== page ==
Kentucky does not have the best track record when it comes to health. We come close to leading the nation in all the wrong things — particularly chronic illnesses like diabetes, heart disease, obesity. Lifestyle choices contribute to the prevalence of diseases, but access to quality medical care certainly plays a big part as well. Of course, these are painful, crippling, and expensive diseases, but the COVID-19 pandemic has made being chronically ill even more dangerous. If you have a pre-existing condition, you are more susceptible to the coronavirus and more likely to suffer complications if you get it.

This legislature worked diligently this session to improve health, focusing on access. One way we accomplished this is by giving more authority to physician assistants (PAs). This measure, House Bill 135, will allow PAs, who already practice medicine throughout the state, the ability to prescribe more medications as part of the medical care they provide to a patient. This is an important step in getting more providers into our state’s most rural areas, which has historically been a struggle. The bill passed with incredible bipartisan support.

Access to health care certainly means access to community hospitals in our rural areas. However, many of our rural hospitals were struggling financially before COVID-19, with half in danger of bankruptcy or closing. The state’s prolonged moratorium on elective procedures has made the struggle harder and hundreds of health care workers across the state are on furlough. All of this makes HB 387 one of the most important bills passed this session because of it’s potential to revitalize rural hospitals. The bill creates a revolving loan fund within the Cabinet for Economic Development for financially distressed rural hospitals. Loan funds could be used by hospitals to maintain or upgrade their facilities, to maintain or increase staff, or to provide new health care services. This measure also included language that allows the Governor to access funds for the purchase of personal protective equipment (PPE) to be used in the pandemic. Unfortunately, the Governor inappropriately used his line-item veto power on this bill — leaving the entire bill in question. The legislature is moving forward to get clarification, so I am hopeful the entire bill will become law.

If we want to increase access to health care, we have to invest in educating Kentuckians to be doctors and medical researchers. That’s one of the major goals of HB 99, which provided a loan to the University of Louisville as it turns around Jewish Hospital and the Kentucky One Health System. The university purchased the system late last year. If the purchase had not gone through, Kentucky may have lost one of its medical schools but also thousands of health care jobs. This would be a major blow at any time, but this pandemic makes the investment in future physicians and research, as well as today’s health care needs, even more critical.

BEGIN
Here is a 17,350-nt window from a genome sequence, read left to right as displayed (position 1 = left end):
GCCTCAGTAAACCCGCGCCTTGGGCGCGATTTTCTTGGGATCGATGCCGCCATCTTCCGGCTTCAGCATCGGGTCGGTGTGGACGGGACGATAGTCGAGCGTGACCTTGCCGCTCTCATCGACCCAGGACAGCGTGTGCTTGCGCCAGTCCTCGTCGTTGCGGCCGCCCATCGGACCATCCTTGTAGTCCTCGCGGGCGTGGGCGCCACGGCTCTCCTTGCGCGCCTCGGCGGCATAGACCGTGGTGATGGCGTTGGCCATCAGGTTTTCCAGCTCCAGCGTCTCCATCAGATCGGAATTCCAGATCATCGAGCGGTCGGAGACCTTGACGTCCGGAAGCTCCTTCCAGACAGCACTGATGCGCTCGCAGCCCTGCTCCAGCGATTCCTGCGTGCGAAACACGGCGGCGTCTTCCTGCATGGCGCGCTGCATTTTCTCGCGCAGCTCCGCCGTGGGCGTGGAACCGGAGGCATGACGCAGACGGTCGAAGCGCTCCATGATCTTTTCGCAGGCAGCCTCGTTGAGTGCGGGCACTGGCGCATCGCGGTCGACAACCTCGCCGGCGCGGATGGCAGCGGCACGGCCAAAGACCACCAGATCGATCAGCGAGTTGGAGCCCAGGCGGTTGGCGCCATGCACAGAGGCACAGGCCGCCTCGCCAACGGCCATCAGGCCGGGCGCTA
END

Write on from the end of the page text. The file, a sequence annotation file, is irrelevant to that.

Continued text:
The common goal of access continues with HB 129, which simplifies and focuses the goals of local health departments to reflect the needs of their communities. The bill, referred to as the Public Health Transformation Act, prevents duplication of services and encourages shared resources and expertise. The legislation will help local health departments control costs and will relieve the instability of the current system. This bill ensures the priority is on the most necessary functions. In a separate measure aimed at helping local health departments, we froze the employer contribution rate they are required to make towards pensions for one more year. Like so many, I am extremely troubled by the pension debt we inherited. However, this pandemic makes it even more difficult for health departments to make and meet their budgets.

Cost-cutting and improving customer services and delivery was a priority in passing Senate Bill 50, legislation that will simplify and reduce pharmacy costs for the Department for Medicaid Services. SB 50 requires only one pharmacy benefits manager to carry out the pharmacy benefits for all Medicaid recipients. We have heard extensively of the discriminatory pricing and reimbursement practices of pharmacy benefit managers, or PBMs. PBMs are an unnecessary regulatory burden, and I was proud to support this measure to begin to carve them out of our state Medicaid program.

We took a step forward in addressing the youth vaping epidemic by passing SB 56. This bill prohibits the sale and use of tobacco products, including vapor products, to anyone under 21. The youth vaping epidemic is exceptionally problematic and unhealthy. Hopefully, this bill will snuff out this dangerous practice in our teens by raising the age of purchase from 18 to 21.

Before I close, I want to offer my thanks to the health care workers, frankly to all the men and women who have continued to serve our state through this crisis. Just like in wartime, everyone has a role to play and everyone’s role is important. As we move forward to reopen our state, I think the time has come to focus on how we can do so safely and strongly. I was pleased to be part of a General Assembly that adopted CDC guidelines to keep serving our constituents. And, I know that businesses and organizations here in this community will do the same thing to get back to work safely.

As always, I hope you will contact me with any questions or concerns you might have. I can be reached here at home anytime, or through the toll-free message line in Frankfort at 800-372-7181. If you would like more information, visit the legislature’s website or email me at

Rep. Chris Freeland, represents the 6th District, which includes Lyon, Marshall and part of McCracken County.

Rep. Chris Freeland, represents the 6th District, which includes Lyon, Marshall and part of McCracken County.